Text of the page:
Traffic surveys of Craigieburn’s main feeder road between the old and new town precincts reveal motorists consistently speeding at more than 20km/h above the 40km/h limit during primary school drop-off and pick-up times.
At its meeting last week, Hume council resolved to seek VicRoads funding to install electronic signs, estimated to cost $40,000, to reduce speeds along Grand Boulevard between Hanson Road and Hamilton Hume Parade North.
Councillors accepted a report saying that if VicRoads funding was not available, the signs would be financed from the council’s 2013-14 budget by deferring a less urgent project.
About 17,000 vehicles use the surveyed stretch of Grand Boulevard each day, many turning on to Hanson Road to access the old town centre and railway station.
Hanson Road’s intersection with Craigieburn Road has also been the subject of long-standing concerns. There have been calls for traffic lights at the intersection as new residential estates north and east of Craigieburn add more traffic to suburban streets with few cross-town access options.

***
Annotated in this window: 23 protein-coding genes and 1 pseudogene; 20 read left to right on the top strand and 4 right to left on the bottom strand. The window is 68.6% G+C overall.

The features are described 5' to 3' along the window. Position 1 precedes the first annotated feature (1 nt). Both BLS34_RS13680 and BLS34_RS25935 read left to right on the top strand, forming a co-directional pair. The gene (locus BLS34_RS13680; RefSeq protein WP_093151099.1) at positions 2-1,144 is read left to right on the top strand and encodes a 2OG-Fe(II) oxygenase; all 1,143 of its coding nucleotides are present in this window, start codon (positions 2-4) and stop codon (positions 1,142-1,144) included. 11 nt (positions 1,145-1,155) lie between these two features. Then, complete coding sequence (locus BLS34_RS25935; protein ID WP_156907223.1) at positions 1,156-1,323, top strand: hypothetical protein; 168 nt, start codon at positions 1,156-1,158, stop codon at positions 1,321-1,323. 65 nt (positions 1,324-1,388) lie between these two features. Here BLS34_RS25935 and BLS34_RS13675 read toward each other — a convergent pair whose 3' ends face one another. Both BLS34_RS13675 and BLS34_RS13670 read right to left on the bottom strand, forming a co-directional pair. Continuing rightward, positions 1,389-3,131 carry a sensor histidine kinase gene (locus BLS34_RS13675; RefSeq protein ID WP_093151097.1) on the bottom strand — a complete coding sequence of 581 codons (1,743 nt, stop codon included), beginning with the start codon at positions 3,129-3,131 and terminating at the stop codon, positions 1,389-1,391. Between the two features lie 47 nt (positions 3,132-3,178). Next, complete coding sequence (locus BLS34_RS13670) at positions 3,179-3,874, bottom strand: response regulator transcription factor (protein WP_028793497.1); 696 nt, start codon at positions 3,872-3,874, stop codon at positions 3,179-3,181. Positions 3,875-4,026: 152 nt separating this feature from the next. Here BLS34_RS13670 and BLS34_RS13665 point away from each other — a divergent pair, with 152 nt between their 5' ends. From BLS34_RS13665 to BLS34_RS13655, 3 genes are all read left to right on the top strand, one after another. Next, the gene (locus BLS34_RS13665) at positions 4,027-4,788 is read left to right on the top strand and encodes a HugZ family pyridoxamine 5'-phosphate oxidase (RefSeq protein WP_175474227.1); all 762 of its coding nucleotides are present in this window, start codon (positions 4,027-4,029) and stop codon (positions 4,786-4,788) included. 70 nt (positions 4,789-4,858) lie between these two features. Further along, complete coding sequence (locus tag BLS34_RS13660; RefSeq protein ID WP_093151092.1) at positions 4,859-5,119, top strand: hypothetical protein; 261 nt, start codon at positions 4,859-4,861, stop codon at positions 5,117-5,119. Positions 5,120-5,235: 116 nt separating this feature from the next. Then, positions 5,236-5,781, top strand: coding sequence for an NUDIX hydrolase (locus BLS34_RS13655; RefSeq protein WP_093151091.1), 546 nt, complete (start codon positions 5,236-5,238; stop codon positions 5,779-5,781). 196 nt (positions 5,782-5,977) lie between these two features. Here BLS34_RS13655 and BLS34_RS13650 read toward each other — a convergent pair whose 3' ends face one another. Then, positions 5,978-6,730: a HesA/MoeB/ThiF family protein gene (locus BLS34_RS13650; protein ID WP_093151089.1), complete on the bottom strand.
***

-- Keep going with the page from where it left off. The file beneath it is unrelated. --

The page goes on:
Craigieburn councillor Casey Nunn described the most recent traffic survey results as “quite shocking”.
“These are ordinary mums and dads not keeping within the 40km/h limit during school times,” Cr Nunn said.
“And at least two cars a day registered 45km/h over the limit.
“Being in a school area, it’s imperative to make sure it’s safe.”
Craigieburn Primary School principal David Naismith said he had noticed a significant increase in traffic over the past 12 months as more people moved into housing estates in the town’s north.
He said he welcomed the council’s move to install flashing speed warning signs near the school.
“They’re very apparent and will certainly alert the motorists,” Mr Naismith said.
Traffic police say they will increase patrols of Craigieburn’s speeding hotspots following the council survey.